Sunday, October 23, 2005

Vaudeville killed the opera star

I appear to becoming obsessive about small town details. Apparently there used to be opera houses, even two sometimes, in most small towns in the Midwest in the late 1800’s. Vaudeville killed these, the entertainment changing dramatically. Vaudeville killed the opera star… Evolution. Anyhow, some towns are not trying to refurbish these locations. They were most often on the second floor of a downtown building. The woman that told me about this said her town’s opera house was on the second floor over a hardware store. Ching, ching. This has to be worked into my story somehow. And also outdoors hot tubs. They are quite common in small towns now too. Groups of teenagers take full advantage of the qualities that are most intense about them. Or at least in this one specific town, where many of my characters seem to have arisen. The two sisters will need to have one. So they can watch the character “manage” his mannequins sometimes even in his hearse. (True story)

It really is amazing. The common general consensus is that small town living is the cornerstone of this country. But if the town I have heard about is any indication, then this country is quite um… screwed up to put it politely. I am just amazed that something that is generally considered the foundation of this nation and votes red in droves, really would shock the Republican mindset if that behavior were made public. It really is amusing to me. People around here think that city living is rife with crime, and inappropriate behavior, but no, not really compared to their own “small town” behavior.

People are equally screwed up everywhere. I don’t think location really matters. Is amused again. So much to work with, fodder, fodder everywhere.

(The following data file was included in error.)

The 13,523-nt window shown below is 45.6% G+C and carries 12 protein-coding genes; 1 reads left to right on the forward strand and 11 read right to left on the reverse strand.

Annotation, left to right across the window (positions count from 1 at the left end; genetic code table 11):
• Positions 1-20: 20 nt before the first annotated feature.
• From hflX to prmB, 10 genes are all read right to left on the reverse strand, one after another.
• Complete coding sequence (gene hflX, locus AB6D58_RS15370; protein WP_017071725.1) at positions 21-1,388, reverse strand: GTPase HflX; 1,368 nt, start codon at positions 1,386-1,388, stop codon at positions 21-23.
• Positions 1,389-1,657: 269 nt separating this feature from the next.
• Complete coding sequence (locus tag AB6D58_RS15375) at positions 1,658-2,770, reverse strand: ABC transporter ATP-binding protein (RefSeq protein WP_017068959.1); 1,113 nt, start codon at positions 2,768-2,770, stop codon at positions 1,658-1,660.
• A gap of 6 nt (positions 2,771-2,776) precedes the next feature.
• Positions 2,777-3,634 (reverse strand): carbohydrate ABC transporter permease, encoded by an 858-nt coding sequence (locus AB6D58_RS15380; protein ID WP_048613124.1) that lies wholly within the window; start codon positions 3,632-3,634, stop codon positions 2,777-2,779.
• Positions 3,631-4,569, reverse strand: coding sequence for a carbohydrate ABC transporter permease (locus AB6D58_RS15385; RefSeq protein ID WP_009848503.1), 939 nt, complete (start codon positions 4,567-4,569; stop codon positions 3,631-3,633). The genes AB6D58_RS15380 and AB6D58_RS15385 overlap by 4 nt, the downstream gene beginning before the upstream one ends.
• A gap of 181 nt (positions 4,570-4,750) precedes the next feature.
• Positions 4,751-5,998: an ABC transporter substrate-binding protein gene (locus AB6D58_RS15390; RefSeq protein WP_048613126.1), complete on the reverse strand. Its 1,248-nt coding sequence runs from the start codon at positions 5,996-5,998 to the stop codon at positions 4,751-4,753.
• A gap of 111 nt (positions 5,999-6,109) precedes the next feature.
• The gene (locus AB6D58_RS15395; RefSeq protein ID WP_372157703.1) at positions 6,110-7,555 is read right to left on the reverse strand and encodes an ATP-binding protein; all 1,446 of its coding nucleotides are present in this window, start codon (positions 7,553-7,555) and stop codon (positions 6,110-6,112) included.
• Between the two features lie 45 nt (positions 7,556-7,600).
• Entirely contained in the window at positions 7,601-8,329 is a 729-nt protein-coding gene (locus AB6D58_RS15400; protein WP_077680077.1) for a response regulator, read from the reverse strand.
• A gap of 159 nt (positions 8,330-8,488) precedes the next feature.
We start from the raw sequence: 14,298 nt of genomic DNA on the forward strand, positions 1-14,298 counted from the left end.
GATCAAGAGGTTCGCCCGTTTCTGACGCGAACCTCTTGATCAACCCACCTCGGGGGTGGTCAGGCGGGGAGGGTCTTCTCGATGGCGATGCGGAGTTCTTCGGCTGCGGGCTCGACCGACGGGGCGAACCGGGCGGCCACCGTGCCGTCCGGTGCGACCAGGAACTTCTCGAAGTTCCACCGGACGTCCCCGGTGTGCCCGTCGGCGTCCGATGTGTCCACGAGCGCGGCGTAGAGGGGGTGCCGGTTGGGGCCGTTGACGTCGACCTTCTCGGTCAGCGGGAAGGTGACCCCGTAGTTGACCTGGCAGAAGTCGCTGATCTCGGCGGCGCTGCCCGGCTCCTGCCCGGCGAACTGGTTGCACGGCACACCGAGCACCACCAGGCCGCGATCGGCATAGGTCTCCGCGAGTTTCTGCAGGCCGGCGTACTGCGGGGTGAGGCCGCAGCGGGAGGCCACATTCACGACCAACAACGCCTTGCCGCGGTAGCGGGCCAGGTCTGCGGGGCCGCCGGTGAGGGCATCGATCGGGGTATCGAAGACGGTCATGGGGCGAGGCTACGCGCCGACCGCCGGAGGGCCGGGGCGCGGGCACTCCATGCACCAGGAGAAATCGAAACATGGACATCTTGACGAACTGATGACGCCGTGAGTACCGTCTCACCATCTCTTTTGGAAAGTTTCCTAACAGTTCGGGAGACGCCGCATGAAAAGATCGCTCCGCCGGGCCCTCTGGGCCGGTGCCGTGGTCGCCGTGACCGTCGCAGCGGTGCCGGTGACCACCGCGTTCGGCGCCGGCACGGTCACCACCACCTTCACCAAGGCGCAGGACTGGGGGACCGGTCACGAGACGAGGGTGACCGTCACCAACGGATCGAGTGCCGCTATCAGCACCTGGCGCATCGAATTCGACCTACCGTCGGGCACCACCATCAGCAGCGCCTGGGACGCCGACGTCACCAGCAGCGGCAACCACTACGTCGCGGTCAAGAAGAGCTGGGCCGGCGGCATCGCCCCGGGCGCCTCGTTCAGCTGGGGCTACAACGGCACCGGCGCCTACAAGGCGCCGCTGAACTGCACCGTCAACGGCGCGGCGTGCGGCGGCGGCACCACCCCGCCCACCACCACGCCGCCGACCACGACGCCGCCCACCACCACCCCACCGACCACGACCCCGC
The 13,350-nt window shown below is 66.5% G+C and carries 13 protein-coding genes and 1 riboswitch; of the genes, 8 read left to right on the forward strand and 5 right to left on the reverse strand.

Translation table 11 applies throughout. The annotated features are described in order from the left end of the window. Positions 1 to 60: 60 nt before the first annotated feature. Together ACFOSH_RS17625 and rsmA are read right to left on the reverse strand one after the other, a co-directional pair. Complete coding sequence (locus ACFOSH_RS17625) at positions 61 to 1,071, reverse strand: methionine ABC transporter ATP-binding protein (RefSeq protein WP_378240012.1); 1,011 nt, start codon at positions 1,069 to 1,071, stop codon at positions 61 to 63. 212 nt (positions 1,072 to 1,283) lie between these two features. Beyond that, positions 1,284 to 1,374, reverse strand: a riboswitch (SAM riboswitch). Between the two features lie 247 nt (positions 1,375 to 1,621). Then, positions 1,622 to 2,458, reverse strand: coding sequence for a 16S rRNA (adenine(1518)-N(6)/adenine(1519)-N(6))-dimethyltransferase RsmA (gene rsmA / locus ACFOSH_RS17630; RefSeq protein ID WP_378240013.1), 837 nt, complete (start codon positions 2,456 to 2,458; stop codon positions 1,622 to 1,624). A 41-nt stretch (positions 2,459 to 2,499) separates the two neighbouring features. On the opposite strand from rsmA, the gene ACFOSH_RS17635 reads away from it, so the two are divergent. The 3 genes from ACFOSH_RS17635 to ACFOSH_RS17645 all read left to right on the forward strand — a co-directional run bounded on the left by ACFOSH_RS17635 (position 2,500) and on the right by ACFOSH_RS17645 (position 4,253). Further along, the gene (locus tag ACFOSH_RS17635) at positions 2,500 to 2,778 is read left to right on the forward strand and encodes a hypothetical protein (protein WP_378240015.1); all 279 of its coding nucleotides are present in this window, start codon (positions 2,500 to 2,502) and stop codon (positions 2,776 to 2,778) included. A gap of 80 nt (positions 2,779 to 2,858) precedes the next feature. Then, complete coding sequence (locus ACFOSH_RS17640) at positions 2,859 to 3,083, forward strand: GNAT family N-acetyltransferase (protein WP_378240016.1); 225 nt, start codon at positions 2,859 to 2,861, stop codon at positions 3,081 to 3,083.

Yesterday, I wrote the police scene with young, ever-growing evil, Chad. I will have to work on this. I haven’t had much experience dealing with police matters, so I hope there is at least a little bit of realism within the scene. I have dealt with crisis intervention, so I worked from that perspective. But then again, I haven’t dealt with drunken children, mannequin-loving postal workers, or testicle eating either, and that hasn’t kept me from writing about it.

I worry about the absurdity of all of this, but I realize that is absurd too. If I can manage to actually do this, I hope it works out in a way that isn’t so absurd.

My husband tells people now, who ask him what his wife does, that she is writing a novel. Dumbstruck now. Pressure too. Oh well, that is fine. I will keep that away, because that sort of pressure, pride, is not needed. I haven’t even called it a novel yet. But it is nice to see someone other than myself take it seriously. Makes it feel a little more real maybe. Not just me typing away in my basement office.

Thanks for reading, and have a great day!

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